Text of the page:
The beaming smile that never left graduating Senior Magan Alejandro’s face all through the procession, ceremony and picture-taking says it all. “Magan is incredibly resilient, she is a young lady now, she advocates for herself, she knows what she wants and she’s going after it.” From her time in the WCS Residential program to the Therapeutic Foster Care Program and her year with us at the Special Education Progam…”She’s a success story. We hope she comes back in a few years and speaks to our kids.”
On hand to watch Magan and the other graduates were her mom, foster parents, DCF worker, a CT judge and founding family member Herb Schacht (at 93 years young!). She invited everyone who played a part in her arrival at this momentous day…and they came. Over 250 people came to give testimony to the work that WCS endeavors to do. Shaking hands with WCS Executive Director, Bill Martin, to receive her diploma you could hear Magan exhale excitedly, “We did it!” To which he replied “No…you did it.” Our deepest congratulations to the 3 graduating Seniors. We are so proud of who you are and how far you have come.
“This day shows the spirit of Waterford Country School, that we CAN help kids.”
This summmer marks the 5th Anniversary of Camp Cuheca’s return at Waterford Country School. Our 2016 summer day camp features new animals, new adventures on the challenge course and day tent camping.
Camp Cuheca is expanding not only the activities available on Waterford Country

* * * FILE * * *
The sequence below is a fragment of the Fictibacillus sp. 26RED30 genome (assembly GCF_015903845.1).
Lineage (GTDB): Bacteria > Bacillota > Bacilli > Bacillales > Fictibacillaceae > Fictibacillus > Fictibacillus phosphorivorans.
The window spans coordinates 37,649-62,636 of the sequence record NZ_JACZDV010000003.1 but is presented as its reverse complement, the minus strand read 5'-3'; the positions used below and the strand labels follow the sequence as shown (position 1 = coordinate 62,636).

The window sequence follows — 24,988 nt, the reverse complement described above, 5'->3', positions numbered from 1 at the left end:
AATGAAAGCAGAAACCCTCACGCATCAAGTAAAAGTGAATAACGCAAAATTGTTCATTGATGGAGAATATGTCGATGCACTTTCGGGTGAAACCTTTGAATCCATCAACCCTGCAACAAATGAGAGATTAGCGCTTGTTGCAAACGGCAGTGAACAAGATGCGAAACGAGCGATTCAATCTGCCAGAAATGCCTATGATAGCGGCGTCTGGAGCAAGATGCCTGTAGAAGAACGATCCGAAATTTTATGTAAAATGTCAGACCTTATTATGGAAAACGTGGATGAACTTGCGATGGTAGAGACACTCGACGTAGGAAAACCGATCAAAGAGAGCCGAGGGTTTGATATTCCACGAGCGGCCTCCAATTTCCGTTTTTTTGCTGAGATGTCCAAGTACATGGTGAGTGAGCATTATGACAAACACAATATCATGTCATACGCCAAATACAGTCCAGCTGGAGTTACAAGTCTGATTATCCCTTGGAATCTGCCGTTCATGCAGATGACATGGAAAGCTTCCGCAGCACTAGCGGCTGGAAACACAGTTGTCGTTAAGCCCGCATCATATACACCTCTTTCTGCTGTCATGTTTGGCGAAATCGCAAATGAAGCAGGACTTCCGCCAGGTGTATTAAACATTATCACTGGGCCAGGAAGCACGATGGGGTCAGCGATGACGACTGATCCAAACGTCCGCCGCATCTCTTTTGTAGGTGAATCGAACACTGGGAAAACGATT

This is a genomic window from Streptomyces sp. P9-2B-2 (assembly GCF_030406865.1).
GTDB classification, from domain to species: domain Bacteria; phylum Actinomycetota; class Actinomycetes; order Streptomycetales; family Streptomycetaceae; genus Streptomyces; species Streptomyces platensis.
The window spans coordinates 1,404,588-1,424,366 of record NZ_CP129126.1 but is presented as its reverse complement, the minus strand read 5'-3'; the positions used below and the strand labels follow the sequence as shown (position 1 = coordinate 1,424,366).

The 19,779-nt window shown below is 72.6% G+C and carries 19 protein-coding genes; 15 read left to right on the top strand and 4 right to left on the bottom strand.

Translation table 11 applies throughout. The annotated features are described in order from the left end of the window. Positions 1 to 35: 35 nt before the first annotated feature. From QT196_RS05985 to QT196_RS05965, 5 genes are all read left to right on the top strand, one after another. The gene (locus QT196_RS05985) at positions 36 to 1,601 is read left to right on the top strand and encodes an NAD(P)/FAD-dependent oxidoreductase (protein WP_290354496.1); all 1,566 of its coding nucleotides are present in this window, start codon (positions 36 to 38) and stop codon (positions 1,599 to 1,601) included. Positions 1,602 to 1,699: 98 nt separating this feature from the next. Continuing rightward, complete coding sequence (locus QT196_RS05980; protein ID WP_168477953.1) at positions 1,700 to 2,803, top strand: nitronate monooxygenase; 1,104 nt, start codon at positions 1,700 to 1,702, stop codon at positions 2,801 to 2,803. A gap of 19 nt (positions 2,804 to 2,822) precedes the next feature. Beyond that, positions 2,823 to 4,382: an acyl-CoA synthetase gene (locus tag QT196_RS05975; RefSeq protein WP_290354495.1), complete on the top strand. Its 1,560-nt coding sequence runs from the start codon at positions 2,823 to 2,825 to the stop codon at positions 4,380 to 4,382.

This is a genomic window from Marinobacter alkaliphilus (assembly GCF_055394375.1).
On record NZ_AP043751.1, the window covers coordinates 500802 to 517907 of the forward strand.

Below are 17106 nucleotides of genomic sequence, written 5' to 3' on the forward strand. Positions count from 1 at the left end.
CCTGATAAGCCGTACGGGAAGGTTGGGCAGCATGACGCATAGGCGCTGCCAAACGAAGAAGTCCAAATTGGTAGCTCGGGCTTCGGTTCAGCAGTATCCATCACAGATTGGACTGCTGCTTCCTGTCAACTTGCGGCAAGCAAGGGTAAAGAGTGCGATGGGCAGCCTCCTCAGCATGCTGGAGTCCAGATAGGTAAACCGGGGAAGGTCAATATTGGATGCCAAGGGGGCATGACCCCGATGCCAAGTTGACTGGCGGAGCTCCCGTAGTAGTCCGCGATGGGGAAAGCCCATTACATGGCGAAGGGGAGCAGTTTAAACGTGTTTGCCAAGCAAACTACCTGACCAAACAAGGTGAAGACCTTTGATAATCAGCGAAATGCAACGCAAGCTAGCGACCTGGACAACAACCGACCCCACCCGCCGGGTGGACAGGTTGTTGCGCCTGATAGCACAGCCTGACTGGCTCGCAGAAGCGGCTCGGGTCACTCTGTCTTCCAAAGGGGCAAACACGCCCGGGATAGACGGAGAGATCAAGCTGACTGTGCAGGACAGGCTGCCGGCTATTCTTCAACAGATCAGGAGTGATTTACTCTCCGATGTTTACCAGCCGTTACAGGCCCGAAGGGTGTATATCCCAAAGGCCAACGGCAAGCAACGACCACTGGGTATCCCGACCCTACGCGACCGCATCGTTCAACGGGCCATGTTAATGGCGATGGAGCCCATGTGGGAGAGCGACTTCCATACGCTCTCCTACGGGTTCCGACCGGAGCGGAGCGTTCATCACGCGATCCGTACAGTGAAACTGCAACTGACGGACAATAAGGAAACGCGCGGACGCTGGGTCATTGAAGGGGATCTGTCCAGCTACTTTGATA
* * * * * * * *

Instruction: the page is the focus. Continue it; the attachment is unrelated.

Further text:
The view at the Water’s Edge campsite
School’s beautiful woodland campus, but also the amount of local children who will be able to come. Last year the camp provided summer recreation for 36 campers and this year nearly 50 slots are available for children in the surrounding community. With another week added, there are now 7 weeks of summer camp from July 5-August 19. Children are provided lunch and two snacks daily. Transportation assistance
and scholarship monies raised from Kabaret’s Fund-a-Need fundraiser and a local grant will help more families be able to send their kids to camp this year.
Our thanks go out to Don Concascia and Boy Scout Troop 93 in Uncasville and Mingfei Duan and Troop 7 in East Lyme for their assistance in clearing and building firepits for our 6 new tented campsites. Camp Turtle, Camp Eagle, Camp Bear, The Pines, The Hillside and Water’s Edge are now individual sites for campers to meet in the morning, regroup and work on group initiatives with their counselor. WCS Maintenance crew did a great job building platforms and installing tents to make this “day camping” experience even more amazing for our campers. From the vision of Executive Director, Bill Martin, to the dedication of the WCS staff and the support of community members like the Boy Scout Troops…Camp Cuheca just keeps getting better and better!
We can’t wait for our 6th Annual “Bring Your Mojo” Golf Tournament in honor of Gary ‘Mr. Six’ Saunders. Consider being a sponsor for this one of a kind golf tournament. Every year there’s more surprises and every year the event is SOLD OUT! Spend a day on the beautiful course at Greck Neck Country Club and enjoy a round of golf for a great cause. All proceeds benefit kids and families at Waterford Country School. Bring your Mojo….and make a difference.